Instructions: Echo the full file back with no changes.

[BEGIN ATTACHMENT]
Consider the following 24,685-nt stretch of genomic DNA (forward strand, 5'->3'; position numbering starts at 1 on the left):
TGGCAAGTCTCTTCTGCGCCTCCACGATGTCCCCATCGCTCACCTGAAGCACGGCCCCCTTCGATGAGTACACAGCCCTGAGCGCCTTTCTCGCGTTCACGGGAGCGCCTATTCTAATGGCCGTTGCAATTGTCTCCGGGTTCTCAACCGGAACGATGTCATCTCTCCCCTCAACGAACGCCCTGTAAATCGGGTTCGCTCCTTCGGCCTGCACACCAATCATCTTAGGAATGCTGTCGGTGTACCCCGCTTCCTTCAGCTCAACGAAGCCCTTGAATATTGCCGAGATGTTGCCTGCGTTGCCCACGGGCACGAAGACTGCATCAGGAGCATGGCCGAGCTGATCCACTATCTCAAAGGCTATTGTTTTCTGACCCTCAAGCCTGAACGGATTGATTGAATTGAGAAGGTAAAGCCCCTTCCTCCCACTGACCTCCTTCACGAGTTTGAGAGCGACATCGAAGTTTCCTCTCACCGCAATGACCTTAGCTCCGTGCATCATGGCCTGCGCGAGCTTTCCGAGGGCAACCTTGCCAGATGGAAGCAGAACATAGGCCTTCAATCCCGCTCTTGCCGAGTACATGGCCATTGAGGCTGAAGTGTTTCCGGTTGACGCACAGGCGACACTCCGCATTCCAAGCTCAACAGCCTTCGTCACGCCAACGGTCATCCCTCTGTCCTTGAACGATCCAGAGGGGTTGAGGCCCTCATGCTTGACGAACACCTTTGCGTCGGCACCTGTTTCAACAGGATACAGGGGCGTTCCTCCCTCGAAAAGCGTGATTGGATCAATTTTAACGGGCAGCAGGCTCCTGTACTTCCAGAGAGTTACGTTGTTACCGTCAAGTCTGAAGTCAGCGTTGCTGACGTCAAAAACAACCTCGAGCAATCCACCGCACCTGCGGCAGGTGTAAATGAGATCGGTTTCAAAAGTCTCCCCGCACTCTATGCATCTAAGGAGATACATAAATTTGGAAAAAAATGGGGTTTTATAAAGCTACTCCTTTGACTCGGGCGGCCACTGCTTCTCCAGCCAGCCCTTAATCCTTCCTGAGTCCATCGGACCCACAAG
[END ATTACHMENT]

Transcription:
Consider the following 24,685-nt stretch of genomic DNA (forward strand, 5'->3'; position numbering starts at 1 on the left):
TGGCAAGTCTCTTCTGCGCCTCCACGATGTCCCCATCGCTCACCTGAAGCACGGCCCCCTTCGATGAGTACACAGCCCTGAGCGCCTTTCTCGCGTTCACGGGAGCGCCTATTCTAATGGCCGTTGCAATTGTCTCCGGGTTCTCAACCGGAACGATGTCATCTCTCCCCTCAACGAACGCCCTGTAAATCGGGTTCGCTCCTTCGGCCTGCACACCAATCATCTTAGGAATGCTGTCGGTGTACCCCGCTTCCTTCAGCTCAACGAAGCCCTTGAATATTGCCGAGATGTTGCCTGCGTTGCCCACGGGCACGAAGACTGCATCAGGAGCATGGCCGAGCTGATCCACTATCTCAAAGGCTATTGTTTTCTGACCCTCAAGCCTGAACGGATTGATTGAATTGAGAAGGTAAAGCCCCTTCCTCCCACTGACCTCCTTCACGAGTTTGAGAGCGACATCGAAGTTTCCTCTCACCGCAATGACCTTAGCTCCGTGCATCATGGCCTGCGCGAGCTTTCCGAGGGCAACCTTGCCAGATGGAAGCAGAACATAGGCCTTCAATCCCGCTCTTGCCGAGTACATGGCCATTGAGGCTGAAGTGTTTCCGGTTGACGCACAGGCGACACTCCGCATTCCAAGCTCAACAGCCTTCGTCACGCCAACGGTCATCCCTCTGTCCTTGAACGATCCAGAGGGGTTGAGGCCCTCATGCTTGACGAACACCTTTGCGTCGGCACCTGTTTCAACAGGATACAGGGGCGTTCCTCCCTCGAAAAGCGTGATTGGATCAATTTTAACGGGCAGCAGGCTCCTGTACTTCCAGAGAGTTACGTTGTTACCGTCAAGTCTGAAGTCAGCGTTGCTGACGTCAAAAACAACCTCGAGCAATCCACCGCACCTGCGGCAGGTGTAAATGAGATCGGTTTCAAAAGTCTCCCCGCACTCTATGCATCTAAGGAGATACATAAATTTGGAAAAAAATGGGGTTTTATAAAGCTACTCCTTTGACTCGGGCGGCCACTGCTTCTCCAGCCAGCCCTTAATCCTTCCTGAGTCCATCGGACCCACAAG